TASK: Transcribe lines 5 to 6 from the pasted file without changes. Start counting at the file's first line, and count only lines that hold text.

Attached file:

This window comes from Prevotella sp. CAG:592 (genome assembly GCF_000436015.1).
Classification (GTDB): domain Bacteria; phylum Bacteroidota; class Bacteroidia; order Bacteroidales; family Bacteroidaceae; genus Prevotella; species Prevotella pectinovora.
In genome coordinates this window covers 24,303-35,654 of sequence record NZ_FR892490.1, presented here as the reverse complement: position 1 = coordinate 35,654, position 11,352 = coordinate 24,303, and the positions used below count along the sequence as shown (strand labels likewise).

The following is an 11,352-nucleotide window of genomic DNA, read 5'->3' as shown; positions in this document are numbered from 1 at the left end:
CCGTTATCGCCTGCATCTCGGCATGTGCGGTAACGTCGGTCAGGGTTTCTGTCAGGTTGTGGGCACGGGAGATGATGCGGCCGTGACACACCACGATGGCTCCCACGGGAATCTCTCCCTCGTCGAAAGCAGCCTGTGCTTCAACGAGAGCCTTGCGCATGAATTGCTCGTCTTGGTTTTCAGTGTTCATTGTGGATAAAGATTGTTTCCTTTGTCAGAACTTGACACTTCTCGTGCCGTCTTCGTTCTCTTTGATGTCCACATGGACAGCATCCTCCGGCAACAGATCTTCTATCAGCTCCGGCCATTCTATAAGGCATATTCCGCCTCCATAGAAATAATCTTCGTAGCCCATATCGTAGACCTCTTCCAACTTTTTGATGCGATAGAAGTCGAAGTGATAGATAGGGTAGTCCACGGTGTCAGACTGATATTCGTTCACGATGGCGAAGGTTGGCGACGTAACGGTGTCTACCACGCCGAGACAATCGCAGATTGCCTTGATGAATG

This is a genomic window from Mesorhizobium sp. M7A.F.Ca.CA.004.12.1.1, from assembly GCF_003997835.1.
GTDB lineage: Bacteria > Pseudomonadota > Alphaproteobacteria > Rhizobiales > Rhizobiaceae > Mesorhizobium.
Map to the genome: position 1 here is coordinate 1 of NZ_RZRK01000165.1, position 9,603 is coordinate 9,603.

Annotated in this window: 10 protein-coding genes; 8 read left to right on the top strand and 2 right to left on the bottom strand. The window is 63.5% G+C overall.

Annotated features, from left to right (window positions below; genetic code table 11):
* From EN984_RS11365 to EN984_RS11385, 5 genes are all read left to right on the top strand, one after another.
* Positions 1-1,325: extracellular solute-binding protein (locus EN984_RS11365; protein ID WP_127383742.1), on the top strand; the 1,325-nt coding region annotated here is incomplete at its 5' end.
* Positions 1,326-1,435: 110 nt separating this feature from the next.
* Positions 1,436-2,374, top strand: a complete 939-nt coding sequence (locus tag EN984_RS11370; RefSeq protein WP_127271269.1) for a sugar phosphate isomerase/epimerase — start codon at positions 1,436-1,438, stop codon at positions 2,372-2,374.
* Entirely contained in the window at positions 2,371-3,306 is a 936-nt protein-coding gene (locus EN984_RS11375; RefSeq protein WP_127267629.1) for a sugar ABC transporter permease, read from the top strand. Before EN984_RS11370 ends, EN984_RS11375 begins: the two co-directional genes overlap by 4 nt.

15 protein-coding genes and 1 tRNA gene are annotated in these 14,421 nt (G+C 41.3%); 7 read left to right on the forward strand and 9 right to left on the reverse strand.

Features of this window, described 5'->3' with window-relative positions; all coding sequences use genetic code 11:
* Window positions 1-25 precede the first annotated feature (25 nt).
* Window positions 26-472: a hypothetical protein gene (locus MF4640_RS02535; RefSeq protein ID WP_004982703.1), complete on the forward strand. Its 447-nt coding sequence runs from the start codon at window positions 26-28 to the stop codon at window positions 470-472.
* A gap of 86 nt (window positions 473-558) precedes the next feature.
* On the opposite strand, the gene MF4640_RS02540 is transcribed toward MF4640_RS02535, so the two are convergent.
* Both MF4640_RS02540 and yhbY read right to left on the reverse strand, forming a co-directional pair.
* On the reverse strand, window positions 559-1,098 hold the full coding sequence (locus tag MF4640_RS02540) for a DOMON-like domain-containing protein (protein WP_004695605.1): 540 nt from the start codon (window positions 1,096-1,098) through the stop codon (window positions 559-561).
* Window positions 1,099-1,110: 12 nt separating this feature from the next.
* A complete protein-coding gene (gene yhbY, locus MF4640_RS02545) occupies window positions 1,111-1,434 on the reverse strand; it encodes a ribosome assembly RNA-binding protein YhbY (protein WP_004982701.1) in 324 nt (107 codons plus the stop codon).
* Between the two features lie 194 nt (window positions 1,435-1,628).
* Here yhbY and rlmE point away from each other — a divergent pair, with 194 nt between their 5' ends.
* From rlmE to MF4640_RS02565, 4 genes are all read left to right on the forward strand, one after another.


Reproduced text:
CCGTTATCGCCTGCATCTCGGCATGTGCGGTAACGTCGGTCAGGGTTTCTGTCAGGTTGTGGGCACGGGAGATGATGCGGCCGTGACACACCACGATGGCTCCCACGGGAATCTCTCCCTCGTCGAAAGCAGCCTGTGCTTCAACGAGAGCCTTGCGCATGAATTGCTCGTCTTGGTTTTCAGTGTTCATTGTGGATAAAGATTGTTTCCTTTGTCAGAACTTGACACTTCTCGTGCCGTCTTCGTTCTCTTTGATGTCCACATGGACAGCATCCTCCGGCAACAGATCTTCTATCAGCTCCGGCCATTCTATAAGGCATATTCCGCCTCCATAGAAATAATCTTCGTAGCCCATATCGTAGACCTCTTCCAACTTTTTGATGCGATAGAAGTCGAAGTGATAGATAGGGTAGTCCACGGTGTCAGACTGATATTCGTTCACGATGGCGAAGGTTGGCGACGTAACGGTGTCTACCACGCCGAGACAATCGCAGATTGCCTTGATGAATG

This is a genomic window from Mesorhizobium sp. M7A.F.Ca.CA.004.12.1.1, from assembly GCF_003997835.1.